The consumption of sugar has been a ubiquitous part of life for centuries, with modern countries importing record amounts of it. In ancient India (the origin of sugar cultivation), Greece, and Rome, sugar was treated as a medicine for various ailments (via Czarnikow). They did not know the consequences of a sugar-laden diet, however, as honey and lead were typically their sweeteners of choice (via Smithsonian Magazine). Even as sugar cane cultivation and culinary use spread from India to China, the Middle East, and Europe, it remained an expensive additive and its rare use was indicative of wealth.
European discovery of the Americas changed this, as the Caribbean environment was perfect for massive sugar cane plantations (which was, in turn, a driving force for Native and African enslavement). As sugar production increased dramatically, so too did its demand from Europe’s wealthy. Now it was not only one’s ability to buy sugar that was a symbol of status but how much one could buy. Where the Romans (unknowingly) exchanged lead-poisoning for good dental health, 16th century England, in particular, would take sugar in the opposite direction with a disgusting method of displaying wealth (via CNN).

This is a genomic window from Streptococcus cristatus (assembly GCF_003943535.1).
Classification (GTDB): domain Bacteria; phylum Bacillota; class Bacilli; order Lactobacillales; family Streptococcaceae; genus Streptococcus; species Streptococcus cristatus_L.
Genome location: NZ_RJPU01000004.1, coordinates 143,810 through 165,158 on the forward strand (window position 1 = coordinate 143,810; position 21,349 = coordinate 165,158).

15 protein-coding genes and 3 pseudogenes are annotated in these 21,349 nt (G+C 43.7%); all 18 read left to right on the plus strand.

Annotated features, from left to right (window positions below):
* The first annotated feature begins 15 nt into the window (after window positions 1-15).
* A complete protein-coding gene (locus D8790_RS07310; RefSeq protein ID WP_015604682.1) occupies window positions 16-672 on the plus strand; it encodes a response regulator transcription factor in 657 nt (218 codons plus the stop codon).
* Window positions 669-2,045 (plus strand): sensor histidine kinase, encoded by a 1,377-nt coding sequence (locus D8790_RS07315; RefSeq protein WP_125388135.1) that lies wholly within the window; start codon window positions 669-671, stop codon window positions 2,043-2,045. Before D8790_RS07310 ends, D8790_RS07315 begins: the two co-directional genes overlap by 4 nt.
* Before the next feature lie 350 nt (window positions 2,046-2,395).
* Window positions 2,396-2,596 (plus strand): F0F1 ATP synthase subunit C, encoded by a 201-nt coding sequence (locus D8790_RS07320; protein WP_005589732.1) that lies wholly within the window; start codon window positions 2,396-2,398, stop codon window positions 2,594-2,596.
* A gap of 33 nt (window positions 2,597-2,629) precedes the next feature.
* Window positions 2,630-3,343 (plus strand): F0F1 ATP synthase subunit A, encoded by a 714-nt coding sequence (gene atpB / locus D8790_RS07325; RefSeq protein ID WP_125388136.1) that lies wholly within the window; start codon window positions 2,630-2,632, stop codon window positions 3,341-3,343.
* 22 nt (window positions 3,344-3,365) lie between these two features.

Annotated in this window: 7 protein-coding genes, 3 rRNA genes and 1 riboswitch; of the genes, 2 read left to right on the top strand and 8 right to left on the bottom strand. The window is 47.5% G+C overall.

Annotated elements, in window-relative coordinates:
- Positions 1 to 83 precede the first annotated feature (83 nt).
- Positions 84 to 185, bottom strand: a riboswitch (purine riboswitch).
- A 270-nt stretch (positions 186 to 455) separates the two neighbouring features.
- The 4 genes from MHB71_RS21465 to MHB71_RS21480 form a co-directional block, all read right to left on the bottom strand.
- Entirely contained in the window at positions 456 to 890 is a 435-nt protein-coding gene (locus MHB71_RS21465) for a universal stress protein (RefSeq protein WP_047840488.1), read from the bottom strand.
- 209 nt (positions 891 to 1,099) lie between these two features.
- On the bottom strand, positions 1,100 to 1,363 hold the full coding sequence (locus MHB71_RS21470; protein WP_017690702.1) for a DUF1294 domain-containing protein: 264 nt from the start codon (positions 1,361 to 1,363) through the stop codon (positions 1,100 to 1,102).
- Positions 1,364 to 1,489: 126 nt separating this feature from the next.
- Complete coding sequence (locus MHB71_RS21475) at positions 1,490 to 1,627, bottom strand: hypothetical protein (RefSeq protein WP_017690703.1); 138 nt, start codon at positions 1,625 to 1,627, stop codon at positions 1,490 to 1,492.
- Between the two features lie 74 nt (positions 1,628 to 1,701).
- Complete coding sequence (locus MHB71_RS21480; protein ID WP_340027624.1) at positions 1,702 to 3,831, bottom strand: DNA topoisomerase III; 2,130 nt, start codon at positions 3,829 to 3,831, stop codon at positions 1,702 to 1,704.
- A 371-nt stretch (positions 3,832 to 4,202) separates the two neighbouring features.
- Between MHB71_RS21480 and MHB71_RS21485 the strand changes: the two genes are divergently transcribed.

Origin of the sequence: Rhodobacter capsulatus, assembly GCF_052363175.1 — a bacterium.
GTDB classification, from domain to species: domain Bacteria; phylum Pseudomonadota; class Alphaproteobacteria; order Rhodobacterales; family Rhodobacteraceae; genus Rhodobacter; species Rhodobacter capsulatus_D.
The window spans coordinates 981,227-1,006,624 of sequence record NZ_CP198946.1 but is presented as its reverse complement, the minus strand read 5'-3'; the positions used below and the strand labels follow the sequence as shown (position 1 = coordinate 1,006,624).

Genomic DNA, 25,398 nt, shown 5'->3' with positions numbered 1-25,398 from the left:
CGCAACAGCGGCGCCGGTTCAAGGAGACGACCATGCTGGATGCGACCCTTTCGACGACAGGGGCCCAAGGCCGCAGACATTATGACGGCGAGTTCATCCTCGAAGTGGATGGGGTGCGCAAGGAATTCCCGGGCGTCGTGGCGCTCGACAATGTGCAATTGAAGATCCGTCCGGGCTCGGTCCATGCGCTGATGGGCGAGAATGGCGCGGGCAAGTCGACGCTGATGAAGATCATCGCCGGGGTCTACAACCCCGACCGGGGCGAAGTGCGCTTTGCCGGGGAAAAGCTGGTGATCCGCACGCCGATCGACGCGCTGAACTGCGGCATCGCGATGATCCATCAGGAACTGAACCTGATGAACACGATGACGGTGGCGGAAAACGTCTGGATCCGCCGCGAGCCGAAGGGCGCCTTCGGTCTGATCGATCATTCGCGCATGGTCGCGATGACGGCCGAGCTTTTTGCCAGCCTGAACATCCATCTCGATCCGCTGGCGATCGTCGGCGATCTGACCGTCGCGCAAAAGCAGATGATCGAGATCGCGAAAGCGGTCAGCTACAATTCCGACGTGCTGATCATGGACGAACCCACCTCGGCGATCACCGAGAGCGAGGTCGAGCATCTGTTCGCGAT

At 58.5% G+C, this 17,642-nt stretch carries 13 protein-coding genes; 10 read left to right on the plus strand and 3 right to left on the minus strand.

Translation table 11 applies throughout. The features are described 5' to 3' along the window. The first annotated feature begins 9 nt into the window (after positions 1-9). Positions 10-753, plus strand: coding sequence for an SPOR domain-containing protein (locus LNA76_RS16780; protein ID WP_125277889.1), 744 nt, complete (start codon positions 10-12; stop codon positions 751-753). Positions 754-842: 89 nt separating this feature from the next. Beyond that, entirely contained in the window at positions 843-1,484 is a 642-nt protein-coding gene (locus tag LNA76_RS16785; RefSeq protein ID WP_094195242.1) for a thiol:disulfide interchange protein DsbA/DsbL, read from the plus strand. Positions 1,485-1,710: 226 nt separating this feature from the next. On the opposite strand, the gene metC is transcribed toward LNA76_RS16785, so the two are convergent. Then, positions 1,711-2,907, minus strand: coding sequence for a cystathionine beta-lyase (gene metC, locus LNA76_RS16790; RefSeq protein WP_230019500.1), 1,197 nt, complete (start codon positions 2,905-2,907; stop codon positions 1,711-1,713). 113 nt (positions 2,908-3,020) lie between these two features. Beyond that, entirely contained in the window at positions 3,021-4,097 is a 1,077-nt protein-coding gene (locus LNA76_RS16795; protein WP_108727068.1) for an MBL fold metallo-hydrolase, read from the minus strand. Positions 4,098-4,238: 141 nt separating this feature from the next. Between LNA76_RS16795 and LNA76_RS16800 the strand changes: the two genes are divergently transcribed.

A rotting smile was something few could afford in Tudor England
Prior to the introduction of sugar, people in the British Isles had fairly comprehensive oral hygiene methods, including chewing seeds, using toothpaste, and making use of mouthwash (via Slate). For the most part, this was still the case for the lower classes by the time of the House of Tudor. For the elite, however, societal expectation would lead to such progress being thrown out the window. According to ZME Science, Queen Elizabeth I’s desire for sugar and her ability to purchase large quantities of it led to her teeth becoming black and cavity-ridden.
Not wanting to be seen as unable to afford such a sugary diet, many of England’s upper classes did all they could to induce a similar appearance. One product, a sugar-based toothpaste, would be the bane of modern dentists as Tudor aristocracy even used it to further their oral decay (via Tudorsynasty.com). Throughout the era, these darkened smiles became as meaningful as expensive jewelry or clothes before eventually falling out of popularity. Given this and other dangerous sources of vanity, like the Queen’s lead-based makeup, it actually paid health-wise to not be rich in Tudor England.
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